superb This sequel to Kinda is a fabulous Dr.Who story which works very effectively in every department and contains much impressive characterisation, acting and story telling. Janet Fielding excells as the possessed Tegan, making a superb villainess and the guest cast are all first rate. Best of all, Peter Davison is on top form, giving a startling and exuberant performance, full of energy, passion and enthusiasm. Sadly, some see him as ineffective, probably as stories like this portray him very much as the underdog, with those he meets pig-headedly ignorant and indifferent to his words of warning. It is more the case that the sitiation has been made bigger than the Doctor in order to generate real suspense and tension, rather than any lack of conviction or gravitas on the part of Davison. But it is perhaps not satisfying for fans of the old-school of domineering Doctor to see Davison’s torrents of energy expending themselves upon people who simply ignore him or fob him off, like he’s a minor pest. Still, he gets the last laugh in the end, because the Mara really does appear and the Doctor is the only one who can stop it. In this, he is triumphant! Overall, a great story and a great Doctor.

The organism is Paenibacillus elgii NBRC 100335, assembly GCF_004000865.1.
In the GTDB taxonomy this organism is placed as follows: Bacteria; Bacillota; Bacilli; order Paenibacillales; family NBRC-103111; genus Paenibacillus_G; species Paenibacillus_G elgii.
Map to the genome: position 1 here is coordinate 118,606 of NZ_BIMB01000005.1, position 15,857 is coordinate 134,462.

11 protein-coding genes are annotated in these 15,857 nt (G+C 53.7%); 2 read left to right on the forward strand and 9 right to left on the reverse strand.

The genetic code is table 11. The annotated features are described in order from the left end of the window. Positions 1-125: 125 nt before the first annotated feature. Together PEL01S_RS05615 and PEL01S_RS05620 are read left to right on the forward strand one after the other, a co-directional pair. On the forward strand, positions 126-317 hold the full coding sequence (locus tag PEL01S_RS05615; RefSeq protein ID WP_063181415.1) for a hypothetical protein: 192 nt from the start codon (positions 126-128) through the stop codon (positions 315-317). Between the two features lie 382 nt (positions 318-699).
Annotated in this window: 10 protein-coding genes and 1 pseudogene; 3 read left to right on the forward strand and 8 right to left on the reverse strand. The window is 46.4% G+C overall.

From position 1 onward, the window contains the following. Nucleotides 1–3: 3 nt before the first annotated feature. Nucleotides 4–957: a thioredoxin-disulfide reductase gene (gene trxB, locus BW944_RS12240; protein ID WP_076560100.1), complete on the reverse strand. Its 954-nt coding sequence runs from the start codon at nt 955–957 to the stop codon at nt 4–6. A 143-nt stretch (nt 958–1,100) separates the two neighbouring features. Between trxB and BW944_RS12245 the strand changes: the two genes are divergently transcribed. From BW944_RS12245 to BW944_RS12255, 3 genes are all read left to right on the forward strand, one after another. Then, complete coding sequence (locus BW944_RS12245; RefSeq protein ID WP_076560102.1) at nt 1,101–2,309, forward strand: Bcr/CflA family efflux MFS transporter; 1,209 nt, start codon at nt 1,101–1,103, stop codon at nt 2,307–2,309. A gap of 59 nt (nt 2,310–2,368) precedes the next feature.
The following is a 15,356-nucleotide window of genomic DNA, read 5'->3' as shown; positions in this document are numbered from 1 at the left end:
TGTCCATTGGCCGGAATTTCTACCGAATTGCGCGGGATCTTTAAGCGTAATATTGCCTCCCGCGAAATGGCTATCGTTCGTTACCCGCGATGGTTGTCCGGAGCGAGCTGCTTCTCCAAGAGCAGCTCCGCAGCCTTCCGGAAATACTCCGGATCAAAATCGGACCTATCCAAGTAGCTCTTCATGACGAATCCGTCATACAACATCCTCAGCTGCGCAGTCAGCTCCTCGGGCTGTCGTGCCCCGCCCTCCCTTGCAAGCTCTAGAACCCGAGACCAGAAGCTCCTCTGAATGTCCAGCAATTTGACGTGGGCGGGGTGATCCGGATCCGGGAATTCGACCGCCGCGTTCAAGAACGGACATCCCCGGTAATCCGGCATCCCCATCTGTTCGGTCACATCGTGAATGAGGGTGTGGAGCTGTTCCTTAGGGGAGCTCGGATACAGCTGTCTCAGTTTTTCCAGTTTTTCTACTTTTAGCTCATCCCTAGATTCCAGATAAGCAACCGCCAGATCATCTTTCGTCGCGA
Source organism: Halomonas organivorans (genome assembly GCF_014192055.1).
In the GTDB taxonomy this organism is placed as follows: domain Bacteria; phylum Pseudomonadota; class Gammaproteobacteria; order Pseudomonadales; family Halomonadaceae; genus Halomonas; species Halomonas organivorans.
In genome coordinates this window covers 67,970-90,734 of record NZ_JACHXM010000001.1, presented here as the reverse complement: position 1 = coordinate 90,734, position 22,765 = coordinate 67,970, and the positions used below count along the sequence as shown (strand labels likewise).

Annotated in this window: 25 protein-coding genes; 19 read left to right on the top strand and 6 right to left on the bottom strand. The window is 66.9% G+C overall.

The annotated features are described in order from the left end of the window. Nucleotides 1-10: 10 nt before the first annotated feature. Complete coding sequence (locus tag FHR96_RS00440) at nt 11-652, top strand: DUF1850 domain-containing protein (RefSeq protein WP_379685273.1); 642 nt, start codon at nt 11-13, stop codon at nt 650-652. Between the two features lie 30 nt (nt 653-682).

Great surreal sequel to the earlier ‘Kinda’ This is my favourite story of Season 20 – generally rated the worst of Peter Davisons three as the Doctor. I love this stroy as it contains so many religious references (in particular Bhuddism). This may seem ironic coming from a firm agnostic, but these themes can also be interpreted as common. Regarding the script, the actual plot and storyline generated by the author, Christopher Bailey is not quite as sound as ‘Kinda’. There seem to be a few to many plot holes but the superb production by Fiona Cumming distracts the viewer from this. The setting of the story is a direct contrast with its predecessor ‘Kinda’ as it shows a slightly more advanced civilisation (it reminds me of the Arab culture) and we see large, well-lit caves. I also particularly like the relativly short section being on film involving Dojjen as it brings an air of strangeness which perfectly fits the required atmosphere. The cliffhangers are great whilst Janet Fielding’s acting as Tegan is easily among the best ever seen from a companion in Doctor Who. Finally, those who are not so interested in Dr Who are likely to find amusemant in this story as it contains one of Martin Clunes’ earliest TV performaces (filmed in late 1982). He was of course to later find fame in ‘Men Behaving Badly’ amongst other things. The scenes of him being lazy and uncaring are a joy and that ever famous scene where he is possessed and orders the Doctor’s execution is absaloutly brillaint. I can guarantee that everyone will find something in this story to like as it works on so many layers. Tim Graves
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